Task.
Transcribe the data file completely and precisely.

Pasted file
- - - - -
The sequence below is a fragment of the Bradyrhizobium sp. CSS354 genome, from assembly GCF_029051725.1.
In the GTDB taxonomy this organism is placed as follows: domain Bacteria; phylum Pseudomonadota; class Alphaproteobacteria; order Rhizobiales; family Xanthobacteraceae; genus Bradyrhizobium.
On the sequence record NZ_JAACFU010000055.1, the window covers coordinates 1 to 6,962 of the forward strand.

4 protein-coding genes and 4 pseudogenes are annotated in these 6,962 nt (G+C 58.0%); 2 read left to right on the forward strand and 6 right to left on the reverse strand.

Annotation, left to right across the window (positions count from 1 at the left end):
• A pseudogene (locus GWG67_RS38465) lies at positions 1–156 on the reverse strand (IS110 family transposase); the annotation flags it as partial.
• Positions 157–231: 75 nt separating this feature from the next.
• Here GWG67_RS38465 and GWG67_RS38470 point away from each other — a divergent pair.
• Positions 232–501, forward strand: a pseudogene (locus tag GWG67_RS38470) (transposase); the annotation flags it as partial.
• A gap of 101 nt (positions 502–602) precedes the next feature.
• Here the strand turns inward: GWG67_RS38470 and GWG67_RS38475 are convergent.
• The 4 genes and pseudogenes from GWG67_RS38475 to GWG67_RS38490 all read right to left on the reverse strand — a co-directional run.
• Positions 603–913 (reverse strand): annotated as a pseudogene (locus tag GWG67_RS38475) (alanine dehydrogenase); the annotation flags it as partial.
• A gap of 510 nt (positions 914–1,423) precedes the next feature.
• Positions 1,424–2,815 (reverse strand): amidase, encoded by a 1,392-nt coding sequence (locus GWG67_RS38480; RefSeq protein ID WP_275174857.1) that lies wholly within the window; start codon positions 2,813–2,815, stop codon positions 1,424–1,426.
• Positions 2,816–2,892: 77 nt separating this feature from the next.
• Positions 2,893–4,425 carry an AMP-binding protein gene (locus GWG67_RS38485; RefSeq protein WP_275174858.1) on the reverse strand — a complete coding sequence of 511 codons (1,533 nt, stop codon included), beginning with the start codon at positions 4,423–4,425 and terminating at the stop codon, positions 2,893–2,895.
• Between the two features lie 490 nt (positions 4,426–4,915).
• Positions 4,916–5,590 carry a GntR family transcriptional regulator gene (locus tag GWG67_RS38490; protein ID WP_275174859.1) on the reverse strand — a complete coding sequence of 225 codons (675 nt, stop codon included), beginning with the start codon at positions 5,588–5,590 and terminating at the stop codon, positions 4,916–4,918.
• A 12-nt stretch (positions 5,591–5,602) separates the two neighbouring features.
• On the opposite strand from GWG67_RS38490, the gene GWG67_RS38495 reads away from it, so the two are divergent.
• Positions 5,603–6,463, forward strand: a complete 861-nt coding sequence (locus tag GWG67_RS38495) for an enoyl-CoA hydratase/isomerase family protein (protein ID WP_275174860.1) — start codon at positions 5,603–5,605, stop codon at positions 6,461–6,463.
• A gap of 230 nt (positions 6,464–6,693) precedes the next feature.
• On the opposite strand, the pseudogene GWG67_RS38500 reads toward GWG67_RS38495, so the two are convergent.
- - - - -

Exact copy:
The sequence below is a fragment of the Bradyrhizobium sp. CSS354 genome, from assembly GCF_029051725.1.
In the GTDB taxonomy this organism is placed as follows: domain Bacteria; phylum Pseudomonadota; class Alphaproteobacteria; order Rhizobiales; family Xanthobacteraceae; genus Bradyrhizobium.
On the sequence record NZ_JAACFU010000055.1, the window covers coordinates 1 to 6,962 of the forward strand.

4 protein-coding genes and 4 pseudogenes are annotated in these 6,962 nt (G+C 58.0%); 2 read left to right on the forward strand and 6 right to left on the reverse strand.

Annotation, left to right across the window (positions count from 1 at the left end):
• A pseudogene (locus GWG67_RS38465) lies at positions 1–156 on the reverse strand (IS110 family transposase); the annotation flags it as partial.
• Positions 157–231: 75 nt separating this feature from the next.
• Here GWG67_RS38465 and GWG67_RS38470 point away from each other — a divergent pair.
• Positions 232–501, forward strand: a pseudogene (locus tag GWG67_RS38470) (transposase); the annotation flags it as partial.
• A gap of 101 nt (positions 502–602) precedes the next feature.
• Here the strand turns inward: GWG67_RS38470 and GWG67_RS38475 are convergent.
• The 4 genes and pseudogenes from GWG67_RS38475 to GWG67_RS38490 all read right to left on the reverse strand — a co-directional run.
• Positions 603–913 (reverse strand): annotated as a pseudogene (locus tag GWG67_RS38475) (alanine dehydrogenase); the annotation flags it as partial.
• A gap of 510 nt (positions 914–1,423) precedes the next feature.
• Positions 1,424–2,815 (reverse strand): amidase, encoded by a 1,392-nt coding sequence (locus GWG67_RS38480; RefSeq protein ID WP_275174857.1) that lies wholly within the window; start codon positions 2,813–2,815, stop codon positions 1,424–1,426.
• Positions 2,816–2,892: 77 nt separating this feature from the next.
• Positions 2,893–4,425 carry an AMP-binding protein gene (locus GWG67_RS38485; RefSeq protein WP_275174858.1) on the reverse strand — a complete coding sequence of 511 codons (1,533 nt, stop codon included), beginning with the start codon at positions 4,423–4,425 and terminating at the stop codon, positions 2,893–2,895.
• Between the two features lie 490 nt (positions 4,426–4,915).
• Positions 4,916–5,590 carry a GntR family transcriptional regulator gene (locus tag GWG67_RS38490; protein ID WP_275174859.1) on the reverse strand — a complete coding sequence of 225 codons (675 nt, stop codon included), beginning with the start codon at positions 5,588–5,590 and terminating at the stop codon, positions 4,916–4,918.
• A 12-nt stretch (positions 5,591–5,602) separates the two neighbouring features.
• On the opposite strand from GWG67_RS38490, the gene GWG67_RS38495 reads away from it, so the two are divergent.
• Positions 5,603–6,463, forward strand: a complete 861-nt coding sequence (locus tag GWG67_RS38495) for an enoyl-CoA hydratase/isomerase family protein (protein ID WP_275174860.1) — start codon at positions 5,603–5,605, stop codon at positions 6,461–6,463.
• A gap of 230 nt (positions 6,464–6,693) precedes the next feature.
• On the opposite strand, the pseudogene GWG67_RS38500 reads toward GWG67_RS38495, so the two are convergent.